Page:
went in and told her that I was going away across 
the ocean to preach the Gospel, and asked her to 
come out and bid me good-bye. She came out in 
her cheerful way, and, coming up to me, said : " Well, 
honey, is you going away to preach the Gospel across 


the ocean?" And then: "I don't know where that 
is, but I expect it's a long ways off. Well, honey, 
you tell the sinners if they don't repent they'll be 
lost. Tell the Christians to hold on and they'll get 
to heaven." When I took hold of her hand to bid 
her farewell, she saw that my wife was affected by 
the prospect of our separation, and she put her arms 
around her, saying, " Don't cry, honey, the Lord will 
take care of you and the children. You will all be 
well while he is gone, and the Lord will bring him 
home safely and you will live together many years. " 
Then, putting her other arm around me, she said: 
"But, honey, I won't be here when you come back. 
The Lord will send for me before then." After I 
had been gone about three months I received a letter 
from my wife saying that Aunt Jenny had died. 
Some of our young friends had gone in one morn- 
ing to take her something to eat. She was very 
busy cleaning up the cabin, and was very glad 
to see them, and entertained them with her pleasant 
conversation. Finally one of them suggested that 
the time had come when they must go. She said: 
"No, honeys; I am not ready for you to go yet. 
Wait a little while." They sat quiet for a few 
minutes, wondering what she wanted, when she 
looked up and said: "I hear the chariot wheels 
coming. The Lord has sent after me." She went 
and lay down on the bed, and in five minutes she 
" was not, for God had taken her. " 

Chapter XXVII 


Having completed my arrangements, I left home 
on Third month i, 1875, for Philadelphia, and 
stopped with James M. Whitall until Third month 
4, when I went on board the steamship Ohio, of 
the American Line, at 8 A. M., bound for Liverpool. 
We had a pleasant sail down the Delaware, and at 
3 P. M. our pilot left us and we continued our long 
jotimey across the ocean. It was new to me, and I 
was soon seasick and suffered much for seventy- two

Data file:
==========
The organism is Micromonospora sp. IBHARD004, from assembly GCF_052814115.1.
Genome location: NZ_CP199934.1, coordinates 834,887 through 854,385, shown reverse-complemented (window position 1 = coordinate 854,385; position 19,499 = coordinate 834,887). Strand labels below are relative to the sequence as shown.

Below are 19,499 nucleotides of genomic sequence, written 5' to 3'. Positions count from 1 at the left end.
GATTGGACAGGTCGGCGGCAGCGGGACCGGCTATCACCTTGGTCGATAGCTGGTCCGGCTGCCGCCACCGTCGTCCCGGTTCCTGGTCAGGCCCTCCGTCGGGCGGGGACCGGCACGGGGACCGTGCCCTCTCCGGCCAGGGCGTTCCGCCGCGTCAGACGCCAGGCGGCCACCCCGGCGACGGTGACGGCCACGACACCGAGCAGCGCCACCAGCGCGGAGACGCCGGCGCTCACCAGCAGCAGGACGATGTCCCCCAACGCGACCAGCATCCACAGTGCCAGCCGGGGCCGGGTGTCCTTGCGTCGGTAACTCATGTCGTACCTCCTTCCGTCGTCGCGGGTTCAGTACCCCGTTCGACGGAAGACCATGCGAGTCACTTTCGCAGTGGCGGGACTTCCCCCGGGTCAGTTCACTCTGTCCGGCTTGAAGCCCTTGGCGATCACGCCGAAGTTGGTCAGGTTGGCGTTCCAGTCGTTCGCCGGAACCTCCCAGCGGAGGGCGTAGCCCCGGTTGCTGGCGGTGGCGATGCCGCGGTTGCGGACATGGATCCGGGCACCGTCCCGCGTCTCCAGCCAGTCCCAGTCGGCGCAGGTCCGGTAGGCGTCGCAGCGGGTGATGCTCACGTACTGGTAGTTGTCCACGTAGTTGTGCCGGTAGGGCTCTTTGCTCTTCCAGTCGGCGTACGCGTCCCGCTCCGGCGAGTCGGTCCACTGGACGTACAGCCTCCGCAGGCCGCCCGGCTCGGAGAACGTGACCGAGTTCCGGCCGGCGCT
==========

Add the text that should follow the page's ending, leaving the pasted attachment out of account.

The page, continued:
hours, after which I began to eat a little and was soon 
well and enjoyed the remainder of the voyage, which 
was rather rough and stormy. However, we reached 
Queenstown on the morning of the 13th. Standing 
on the deck of the tender as we approached the 
wharf, I saw an old Friend with his broad-brimmed 
hat. I turned to a fellow-passenger and remarked, 
"There is the man I am going home with." As I 
stepped on the dock, he reached out his hand and 
said, "Welcome, Allen Jay, to Ireland." This 
Friend was Benjamin Haughton, the father of the 
present Benjamin Haughton, with whom my wife 
and I made our home during our last visit to Ireland 
eight years ago. We had never met before. He 
turned to the officer and said, "I'll stand good that 
there is nothing that requires duty in this baggage. " 
The officer put his mark upon it, and in a few 
minutes we were on our way to Cork, some twelve 



or fourteen miles distant. Upon reaching his home, 
he took me to my room and said, "This is thy home 
while in Cork," adding, "Dinner will be ready in 
thirty minutes," and left me. As the door closed, 
dropping into a chair, a real homesickness came over 
me. Here I was in Ireland, and had never met any- 
one on this side except William Green, who lived in 
the north of Ireland and whom I had seen while in 
attendance at Western Yearly Meeting several years 
before. But there was no time to dwell on dis- 
couragement. Dinner would be ready soon. Making 
such preparations as I could, I went down to the 
dining-room, where I met several Cork Friends who 
had come in to bid me welcome. Among the nimi- 
ber was the late George Grubb, who afterwards 
attended the Richmond Conference in 1887, when 
I had the pleasure of welcoming him to our home. 
He had good conversational powers and, to a large